What to Put in the Bottom of a Metal Fire Pit

Sitting around a fire pit and sipping drinks with your friends is great, but taking care of the fire pit isn’t as enjoyable. We may ask: “What do I put on the bottom?” or “Should I replace my metal fire pit?” These are just some of the questions people ask themselves.

The most common choices for fire pit bottoms are sand, gravel, concrete plates, or stone. Sand and gravel are cheaper, but they retain water. Concrete plates and stones are popular, more expensive, heavier, and may be too heavy for many metal fire pits, causing them to break.

In today’s article, we’ll look at metal fire pits, their best bottoms, and how to take care of them to ensure they keep us warm for years to come.

An image of a Fire pit with a view of the Catskills mountains.

What Is the Best Base for a Metal Fire Pit?

The best base for a metal fire pit is either a thin slab of concrete or stone that’s not heavy enough to break the metal fire pit. This way, water won’t stay in the fire pit (it will evaporate quickly), it will be easier to clean than sand or gravel, and it looks good.

There are several options for a fire pit base, and they’re all equally as good at first glance.

The first options are sand, gravel, or a combination (gravel on top of sand).

  • Sand is cheap and easy to come by. Many people simply find it bleak and uninspiring.
  • Another option is gravel, usually spread on top of the sand, making a double layer. Sand and gravel are usually more challenging to clean than concrete plates, making them less awesome of a choice, at least in our opinion.

Other options are large stones or concrete blocks to put at the bottom of the metal fire pit. They are the most attractive options. They’re also less likely to retain water if they get wet.

Even after heavy rain, water evaporates from stone and concrete very quickly, while gravel and sand retain it for a while.

Stones and concrete blocks have a massive flaw, though – they can be too heavy for a metal fire pit. They’re an excellent base for a built-in fire pit, but a heavy concrete base can break the bottom of a metal fire pit.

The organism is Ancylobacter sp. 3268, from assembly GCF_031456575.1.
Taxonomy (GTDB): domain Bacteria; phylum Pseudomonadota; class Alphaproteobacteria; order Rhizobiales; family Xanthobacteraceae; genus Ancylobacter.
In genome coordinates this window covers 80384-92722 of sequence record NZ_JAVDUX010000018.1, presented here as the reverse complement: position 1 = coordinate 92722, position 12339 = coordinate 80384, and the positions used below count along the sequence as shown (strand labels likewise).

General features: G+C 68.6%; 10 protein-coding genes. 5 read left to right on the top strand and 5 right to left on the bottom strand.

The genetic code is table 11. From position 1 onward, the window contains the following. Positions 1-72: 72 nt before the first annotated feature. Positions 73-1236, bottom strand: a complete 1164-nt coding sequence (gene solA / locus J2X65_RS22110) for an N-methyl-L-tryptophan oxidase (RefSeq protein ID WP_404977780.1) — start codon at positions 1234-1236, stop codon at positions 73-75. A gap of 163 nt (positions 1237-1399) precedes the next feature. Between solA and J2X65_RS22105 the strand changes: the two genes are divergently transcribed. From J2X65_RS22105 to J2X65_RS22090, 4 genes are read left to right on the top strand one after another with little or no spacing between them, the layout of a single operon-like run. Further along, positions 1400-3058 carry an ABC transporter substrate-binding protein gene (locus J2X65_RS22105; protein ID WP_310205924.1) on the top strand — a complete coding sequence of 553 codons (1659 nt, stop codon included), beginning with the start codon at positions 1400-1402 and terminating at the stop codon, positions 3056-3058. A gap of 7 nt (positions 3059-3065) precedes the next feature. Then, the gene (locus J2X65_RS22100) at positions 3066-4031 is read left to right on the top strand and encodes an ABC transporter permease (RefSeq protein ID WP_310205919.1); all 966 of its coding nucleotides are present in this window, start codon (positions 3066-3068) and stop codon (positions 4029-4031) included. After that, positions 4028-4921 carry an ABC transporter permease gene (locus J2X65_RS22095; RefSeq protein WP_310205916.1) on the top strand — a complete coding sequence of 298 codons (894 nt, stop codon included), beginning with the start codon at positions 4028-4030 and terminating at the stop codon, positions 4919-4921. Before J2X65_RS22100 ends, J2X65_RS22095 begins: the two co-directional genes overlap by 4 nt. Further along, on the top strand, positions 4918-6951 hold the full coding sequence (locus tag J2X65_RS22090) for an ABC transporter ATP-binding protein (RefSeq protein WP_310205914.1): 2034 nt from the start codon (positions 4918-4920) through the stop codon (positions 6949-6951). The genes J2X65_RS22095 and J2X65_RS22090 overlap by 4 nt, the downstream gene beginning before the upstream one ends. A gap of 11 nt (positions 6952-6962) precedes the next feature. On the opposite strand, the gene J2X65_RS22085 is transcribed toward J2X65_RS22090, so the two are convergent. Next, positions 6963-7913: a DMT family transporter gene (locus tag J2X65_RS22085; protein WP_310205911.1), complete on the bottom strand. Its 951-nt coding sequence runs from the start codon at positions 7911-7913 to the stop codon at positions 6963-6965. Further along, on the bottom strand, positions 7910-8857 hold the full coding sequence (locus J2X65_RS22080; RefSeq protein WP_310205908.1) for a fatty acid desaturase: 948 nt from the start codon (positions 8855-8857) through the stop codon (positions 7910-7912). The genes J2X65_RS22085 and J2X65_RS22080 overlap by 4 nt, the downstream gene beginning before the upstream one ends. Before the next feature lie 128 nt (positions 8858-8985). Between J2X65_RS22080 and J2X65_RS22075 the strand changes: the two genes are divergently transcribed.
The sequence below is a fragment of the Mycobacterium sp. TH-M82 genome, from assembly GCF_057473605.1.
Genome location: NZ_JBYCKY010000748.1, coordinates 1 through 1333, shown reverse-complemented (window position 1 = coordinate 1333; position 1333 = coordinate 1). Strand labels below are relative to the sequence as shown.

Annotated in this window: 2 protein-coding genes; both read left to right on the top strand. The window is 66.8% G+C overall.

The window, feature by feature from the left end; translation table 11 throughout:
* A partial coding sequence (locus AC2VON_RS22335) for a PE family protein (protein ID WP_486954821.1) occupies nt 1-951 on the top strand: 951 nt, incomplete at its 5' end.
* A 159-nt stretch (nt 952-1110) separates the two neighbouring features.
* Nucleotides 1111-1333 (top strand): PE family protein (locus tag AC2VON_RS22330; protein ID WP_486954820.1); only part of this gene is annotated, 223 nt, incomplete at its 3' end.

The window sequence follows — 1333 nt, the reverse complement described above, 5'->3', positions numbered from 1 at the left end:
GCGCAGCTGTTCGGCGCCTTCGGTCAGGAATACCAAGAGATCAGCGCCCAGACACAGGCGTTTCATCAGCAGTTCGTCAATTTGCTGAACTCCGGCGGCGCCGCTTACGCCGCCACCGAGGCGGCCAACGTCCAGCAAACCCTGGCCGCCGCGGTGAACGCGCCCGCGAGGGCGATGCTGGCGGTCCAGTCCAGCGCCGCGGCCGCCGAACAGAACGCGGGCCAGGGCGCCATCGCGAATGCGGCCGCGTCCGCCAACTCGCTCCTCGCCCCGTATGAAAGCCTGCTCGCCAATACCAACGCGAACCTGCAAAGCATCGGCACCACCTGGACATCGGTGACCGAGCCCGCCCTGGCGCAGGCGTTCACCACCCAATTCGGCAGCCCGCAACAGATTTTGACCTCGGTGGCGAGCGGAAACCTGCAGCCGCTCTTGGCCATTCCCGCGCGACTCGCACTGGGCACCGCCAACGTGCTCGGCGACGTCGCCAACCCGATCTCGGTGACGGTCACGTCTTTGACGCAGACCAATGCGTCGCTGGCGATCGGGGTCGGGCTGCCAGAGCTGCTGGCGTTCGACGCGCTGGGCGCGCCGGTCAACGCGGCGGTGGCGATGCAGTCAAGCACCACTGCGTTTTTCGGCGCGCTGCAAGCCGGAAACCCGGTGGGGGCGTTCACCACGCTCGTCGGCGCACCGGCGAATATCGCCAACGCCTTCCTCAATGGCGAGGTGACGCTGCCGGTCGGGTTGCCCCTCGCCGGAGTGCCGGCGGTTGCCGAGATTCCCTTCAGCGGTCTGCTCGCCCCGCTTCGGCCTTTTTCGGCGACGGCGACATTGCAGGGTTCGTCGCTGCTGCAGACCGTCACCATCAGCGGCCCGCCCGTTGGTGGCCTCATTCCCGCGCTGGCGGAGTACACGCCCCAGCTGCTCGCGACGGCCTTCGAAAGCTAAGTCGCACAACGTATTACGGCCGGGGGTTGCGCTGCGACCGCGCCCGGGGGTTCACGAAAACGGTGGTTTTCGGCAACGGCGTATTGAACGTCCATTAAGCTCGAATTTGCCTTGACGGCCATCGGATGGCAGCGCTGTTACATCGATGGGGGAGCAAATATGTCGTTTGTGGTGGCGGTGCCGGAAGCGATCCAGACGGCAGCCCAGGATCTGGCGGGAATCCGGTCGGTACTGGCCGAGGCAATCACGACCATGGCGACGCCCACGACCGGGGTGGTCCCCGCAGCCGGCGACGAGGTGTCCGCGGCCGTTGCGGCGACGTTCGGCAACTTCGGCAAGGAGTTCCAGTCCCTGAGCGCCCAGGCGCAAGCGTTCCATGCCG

It’d be great if you found a thin concrete plate, but large and heavy concrete plates can destroy your fire pit.

Does a Metal Fire Pit Need a Liner?

Metal fire pits do not need a liner if fired bricks are the outer material. Suppose the outer materials are not fired bricks. In that case, a liner will increase the firepit’s longevity, as the liner’s materials can withstand fire and keep the decorative exterior from scorching.

Generally speaking, the pit will need a fireproof liner, depending on the materials we are using to make the outer rim of the fire pit. Some materials aren’t suited for hot temperatures. While they won’t catch fire, they can crack under extreme heat.

Most bricks and stones will crack after some time, although we must note that it could be years before something creates a vital crack. Some materials, such as fire bricks, are cured to withstand fire and can burn for decades before needing replacement.

Another thing that we must remember is cleaning – fire leaves marks on brick and stone. If using a liner, we won’t need to clean much since liners are usually dark.

If you skip a fireproof liner, know that your bricks and stones will be covered with black scorch marks. It’s mostly an aesthetic issue, but it can shorten the lifespan of your fire pit, too.

Should I Put Sand in the Bottom of My Metal Fire Pit?

Putting a thin layer of sand below a marble or a concrete plate is a good idea. The sand cushions the plate, ensuring nothing breaks. Putting sand on top of the plate would make the plate worthless, though.

Aside from that, sand isn’t beneficial unless we plan to use it as the base of the pit. People love to use sand for the base as they can use it to put the fire out and because it’s cheap.

Consider this, though; wind can lift and throw sand around, leaving us with the cleanup, and we’ll also have to buy new sand. Sand is also bland from a decorative perspective and retains water when wet. This can make starting a fire harder if it’s lit after a rainy day or a rogue sprinkler.

An image of a Fire pit on a campfire site.

How Do You Keep a Metal Fire Pit from Rusting?

There are two essential things we must do to prevent rusting. Firstly, cover the fire pit with a waterproof cover when not using it. This costs nothing (except for the waterproof cover), and it will minimize moisture. Then, use a specialized heat spray on the metal.

Using a heat spray on the metal, as the University of Wisconsin-Madison suggests (source), is a great idea, even in dry areas. Heat sprays coat the metal with a layer of a heat-resistant solution. This minimizes the fire pit’s heat damage and lowers the chances of developing rust.

It would be good to point out how important it is to keep a metal fire pit from rusting. Rust is terrible for two reasons; it turns the fire pit into an eyesore and diminishes the metal’s quality. Okay, three reasons: a rusted firepit will break sooner!

This applies to all metal, not only fire pit metal lining – gutters, for example, can easily rust if not taken care of properly.

Should I Put Rocks In My Metal Fire Pit?